Q: You were part of the first generation to grow up watching television—acting out your favorite programs and buying the merchandise the performers promoted. What do you recall about television’s early days?
A: What I recall most is watching cowboy shows, then donning my cap and holster and running outside to play with my friends. I was the oldest, so I got to pick the good guys and bad guys and even decided on most of the dialogue. I was also the arbitrator when there was an argument about whether or not someone had been killed and how long he had to wait until he could come back to life again.
Q: What were some of your favorite—“can’t miss” programs?
A: Wagon Train ; Gunsmoke; Have Gun, Will Travel; and others that my parents watched, primarily The Ed Sullivan Show and What's My Line.
Q: How much do you think things have changed since then? Are viewers more involved in their programs and personalities—especially given the increased number of channels, or less so?
A: Viewers are less involved in the fictional characters than they used to be, less likely to believe them to be real. Back in the fifties, the Lone Ranger got letters about life in the Old West, Captain Video got letters about life in outer space, and Eve Arden, who played the title role of a schoolteacher in Our Miss Brooks, received offers to teach in various schools. Today it is the non-fictional characters who seem to stir viewers most, especially the controversial political commentators.
Q: As someone who worked in broadcast journalism, did watching TV influence your career aspirations?
A: I never aspired to be on TV (and hope never to be on again, except to promote a book). Being a reporter was simply a way to make a living by writing until I could figure out how to be an author.
Q: How else did television influence you? Your book tells both personal and universal stories? How much of what people saw on screen reflected their own lives?
A: I don't know what else I can say about TV's influence on me, but I can say that television was a remarkably accurate reflection of life in the fifties, primarily as it portrayed the secondary roles of women and African-Americans in our society.
Q: Where did you do your research for Invasion of the Mind Snatchers?
A: Most of my research came from 2 sources: newspaper and magazine articles from the fifties about the effects of television, especially on education and the cohesiveness of the family, and from watching old TV shows at what is now called the Paley Center.
Q: What did you learn that surprised you—since you lived (with/in?) much of the history you’ve written here.
A: The biggest surprise was the bravery of journalists covering the racial uprisings in the South in the fifties. It was the noblest episode in the history of television news.
Q: You include social/cultural political touchstones throughout the book to remind readers of what life was like in the 1950s—an age before cable TV, much less the internet! How great was television’s influence?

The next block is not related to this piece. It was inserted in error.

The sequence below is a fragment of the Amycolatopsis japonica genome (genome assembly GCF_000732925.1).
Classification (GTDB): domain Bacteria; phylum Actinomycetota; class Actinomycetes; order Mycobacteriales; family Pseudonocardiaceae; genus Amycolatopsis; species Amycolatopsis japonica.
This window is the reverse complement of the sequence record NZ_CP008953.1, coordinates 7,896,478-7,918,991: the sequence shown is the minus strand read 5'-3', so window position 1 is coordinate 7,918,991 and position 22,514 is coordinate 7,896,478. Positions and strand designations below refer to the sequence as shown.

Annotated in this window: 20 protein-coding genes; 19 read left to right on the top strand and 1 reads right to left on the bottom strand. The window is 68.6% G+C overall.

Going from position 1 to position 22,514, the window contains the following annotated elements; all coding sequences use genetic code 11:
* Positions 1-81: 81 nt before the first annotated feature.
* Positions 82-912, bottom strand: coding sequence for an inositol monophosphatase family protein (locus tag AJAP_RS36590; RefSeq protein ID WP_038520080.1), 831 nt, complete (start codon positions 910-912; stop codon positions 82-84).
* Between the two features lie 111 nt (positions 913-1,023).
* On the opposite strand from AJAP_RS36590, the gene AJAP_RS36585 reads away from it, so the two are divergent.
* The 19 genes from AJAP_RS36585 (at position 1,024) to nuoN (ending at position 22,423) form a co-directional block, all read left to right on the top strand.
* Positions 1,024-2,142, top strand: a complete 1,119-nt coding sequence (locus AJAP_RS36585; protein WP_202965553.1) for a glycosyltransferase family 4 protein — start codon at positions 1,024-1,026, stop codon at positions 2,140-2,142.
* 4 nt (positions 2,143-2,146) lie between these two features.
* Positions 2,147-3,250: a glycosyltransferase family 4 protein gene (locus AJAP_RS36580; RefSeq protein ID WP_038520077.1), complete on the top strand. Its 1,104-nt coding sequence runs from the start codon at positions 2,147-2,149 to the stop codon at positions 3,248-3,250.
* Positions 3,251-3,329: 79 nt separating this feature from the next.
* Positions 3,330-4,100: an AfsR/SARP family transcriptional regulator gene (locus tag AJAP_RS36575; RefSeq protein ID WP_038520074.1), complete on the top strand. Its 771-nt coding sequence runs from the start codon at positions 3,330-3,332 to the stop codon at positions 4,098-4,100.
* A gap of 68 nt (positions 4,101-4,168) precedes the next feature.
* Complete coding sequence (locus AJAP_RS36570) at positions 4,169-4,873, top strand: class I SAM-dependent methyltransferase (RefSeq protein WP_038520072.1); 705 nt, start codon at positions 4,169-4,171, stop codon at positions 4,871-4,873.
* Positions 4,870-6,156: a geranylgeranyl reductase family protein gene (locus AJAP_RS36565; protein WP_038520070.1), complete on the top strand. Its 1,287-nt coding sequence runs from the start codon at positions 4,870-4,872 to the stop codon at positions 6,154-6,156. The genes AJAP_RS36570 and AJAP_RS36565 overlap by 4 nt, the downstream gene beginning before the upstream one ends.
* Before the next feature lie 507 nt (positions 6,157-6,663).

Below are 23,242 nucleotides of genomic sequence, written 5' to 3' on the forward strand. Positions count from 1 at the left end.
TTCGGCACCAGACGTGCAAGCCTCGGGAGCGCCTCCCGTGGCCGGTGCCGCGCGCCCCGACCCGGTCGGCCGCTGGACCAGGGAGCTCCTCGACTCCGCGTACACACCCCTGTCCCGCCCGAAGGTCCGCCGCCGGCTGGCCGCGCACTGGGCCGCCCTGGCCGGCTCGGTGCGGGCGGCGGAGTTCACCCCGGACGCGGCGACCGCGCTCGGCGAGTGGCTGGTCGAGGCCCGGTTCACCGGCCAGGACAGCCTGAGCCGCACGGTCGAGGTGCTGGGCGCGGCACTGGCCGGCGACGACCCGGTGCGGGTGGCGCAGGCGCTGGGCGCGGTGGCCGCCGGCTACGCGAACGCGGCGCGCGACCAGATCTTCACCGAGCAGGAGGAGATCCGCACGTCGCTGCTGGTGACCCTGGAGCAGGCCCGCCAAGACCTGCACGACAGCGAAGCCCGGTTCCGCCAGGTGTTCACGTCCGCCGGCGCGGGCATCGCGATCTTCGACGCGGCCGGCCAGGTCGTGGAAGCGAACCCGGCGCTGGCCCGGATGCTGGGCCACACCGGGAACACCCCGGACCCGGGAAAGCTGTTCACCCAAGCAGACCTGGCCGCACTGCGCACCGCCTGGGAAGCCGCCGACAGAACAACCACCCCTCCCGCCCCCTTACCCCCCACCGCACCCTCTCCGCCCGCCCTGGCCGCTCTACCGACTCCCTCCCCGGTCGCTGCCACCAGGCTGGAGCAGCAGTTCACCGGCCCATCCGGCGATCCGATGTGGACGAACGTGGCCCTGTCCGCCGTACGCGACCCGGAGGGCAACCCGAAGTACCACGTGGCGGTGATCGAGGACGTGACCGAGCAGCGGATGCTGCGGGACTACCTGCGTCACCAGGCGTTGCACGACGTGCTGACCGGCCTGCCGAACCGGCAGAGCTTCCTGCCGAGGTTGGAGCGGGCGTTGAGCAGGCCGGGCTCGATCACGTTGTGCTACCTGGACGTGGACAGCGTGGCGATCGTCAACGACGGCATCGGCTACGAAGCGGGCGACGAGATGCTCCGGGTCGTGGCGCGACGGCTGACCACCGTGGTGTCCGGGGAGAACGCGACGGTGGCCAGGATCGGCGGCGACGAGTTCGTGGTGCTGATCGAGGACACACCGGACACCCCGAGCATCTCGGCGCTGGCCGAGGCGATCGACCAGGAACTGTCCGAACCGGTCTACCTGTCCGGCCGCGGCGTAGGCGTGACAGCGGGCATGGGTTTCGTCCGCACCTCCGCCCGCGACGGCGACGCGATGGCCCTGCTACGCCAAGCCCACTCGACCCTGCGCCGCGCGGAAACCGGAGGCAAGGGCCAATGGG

A: Only the automobile can be compared to television in terms of impact in the 20th century. It changed everything from family dynamics, social events, role models, conversations at the office, clothing styles, hair styles and, eventually, race relations.
Q: You champion Eve Arden, Bob and Ray, and Soupy Sales as well as Ed Sullivan, Lucille Ball, Burns and Allen, etc. Do you believe these performers might not have been the household names there are now were it not for TV?
A: These people were all stars before television, some in the movies, some on radio. Television executives were as timid then as they are now; they did not want to take a chance on unknowns.
Q: The second part of your book focus on the messages TV sent—from politics, to advertising to religion. How did politicians, advertisers (Mad men), and the church harness the power of television to communicate their messages?
A: It is hard to say whether television changed politics or vice versa. It was some of both, but the latter was probably the greater truth. Television introduced the techniques of show biz into politics: jingles, shorter sound bites, more glamorous surroundings for the candidates. Religion was also a powerful force on television in the fifties, although it is impossible to say how influential it was. But all three major networks carried religious programs in those days. Today, none do.
Q: You also indicate that messages about race, class and gender were not thinly veiled. Do you think this did more harm than good?
A: Television did more good than harm with regard to race and gender. It did so deliberately with regard to race, in covering the civil rights disturbances in the South in the fifties. It did so inadvertently with regard to gender, as it portrayed women as such submissive beings that Betty Friedan was moved to write The Feminine Mystique, the unofficial beginning of the women's movement.
Q: What do you think television’s greatest and worst conquests over Americans were in the Fifties?
A: Television's greatest conquest in the fifties was bringing serious news events into the home without schtick or contentious debate. Its worst conquest was over good taste, as it helped to lower the common denominator of American literacy by providing such a powerful alternative to the book.